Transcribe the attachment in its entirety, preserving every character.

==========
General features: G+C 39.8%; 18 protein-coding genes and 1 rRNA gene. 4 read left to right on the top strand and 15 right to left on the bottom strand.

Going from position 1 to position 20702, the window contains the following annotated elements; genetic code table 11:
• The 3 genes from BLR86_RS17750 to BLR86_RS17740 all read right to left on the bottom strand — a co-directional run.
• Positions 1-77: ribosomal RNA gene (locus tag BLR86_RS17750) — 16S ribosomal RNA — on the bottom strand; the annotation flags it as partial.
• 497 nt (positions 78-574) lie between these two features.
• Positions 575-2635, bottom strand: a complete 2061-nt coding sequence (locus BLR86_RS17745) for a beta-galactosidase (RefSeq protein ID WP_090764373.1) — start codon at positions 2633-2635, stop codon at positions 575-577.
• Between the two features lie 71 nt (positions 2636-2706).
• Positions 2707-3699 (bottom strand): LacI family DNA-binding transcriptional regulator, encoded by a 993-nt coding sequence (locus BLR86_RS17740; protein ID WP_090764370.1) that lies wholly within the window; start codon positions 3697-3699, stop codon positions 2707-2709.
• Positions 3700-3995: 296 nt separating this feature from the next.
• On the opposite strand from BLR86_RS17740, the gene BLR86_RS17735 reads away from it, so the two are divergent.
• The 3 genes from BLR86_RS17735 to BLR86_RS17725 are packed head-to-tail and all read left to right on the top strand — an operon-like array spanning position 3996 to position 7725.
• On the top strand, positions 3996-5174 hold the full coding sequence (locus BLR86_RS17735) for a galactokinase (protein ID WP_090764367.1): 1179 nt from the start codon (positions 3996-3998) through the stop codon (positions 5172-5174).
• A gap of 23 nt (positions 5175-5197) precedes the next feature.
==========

General features: G+C 39.8%; 18 protein-coding genes and 1 rRNA gene. 4 read left to right on the top strand and 15 right to left on the bottom strand.

Going from position 1 to position 20702, the window contains the following annotated elements; genetic code table 11:
• The 3 genes from BLR86_RS17750 to BLR86_RS17740 all read right to left on the bottom strand — a co-directional run.
• Positions 1-77: ribosomal RNA gene (locus tag BLR86_RS17750) — 16S ribosomal RNA — on the bottom strand; the annotation flags it as partial.
• 497 nt (positions 78-574) lie between these two features.
• Positions 575-2635, bottom strand: a complete 2061-nt coding sequence (locus BLR86_RS17745) for a beta-galactosidase (RefSeq protein ID WP_090764373.1) — start codon at positions 2633-2635, stop codon at positions 575-577.
• Between the two features lie 71 nt (positions 2636-2706).
• Positions 2707-3699 (bottom strand): LacI family DNA-binding transcriptional regulator, encoded by a 993-nt coding sequence (locus BLR86_RS17740; protein ID WP_090764370.1) that lies wholly within the window; start codon positions 3697-3699, stop codon positions 2707-2709.
• Positions 3700-3995: 296 nt separating this feature from the next.
• On the opposite strand from BLR86_RS17740, the gene BLR86_RS17735 reads away from it, so the two are divergent.
• The 3 genes from BLR86_RS17735 to BLR86_RS17725 are packed head-to-tail and all read left to right on the top strand — an operon-like array spanning position 3996 to position 7725.
• On the top strand, positions 3996-5174 hold the full coding sequence (locus BLR86_RS17735) for a galactokinase (protein ID WP_090764367.1): 1179 nt from the start codon (positions 3996-3998) through the stop codon (positions 5172-5174).
• A gap of 23 nt (positions 5175-5197) precedes the next feature.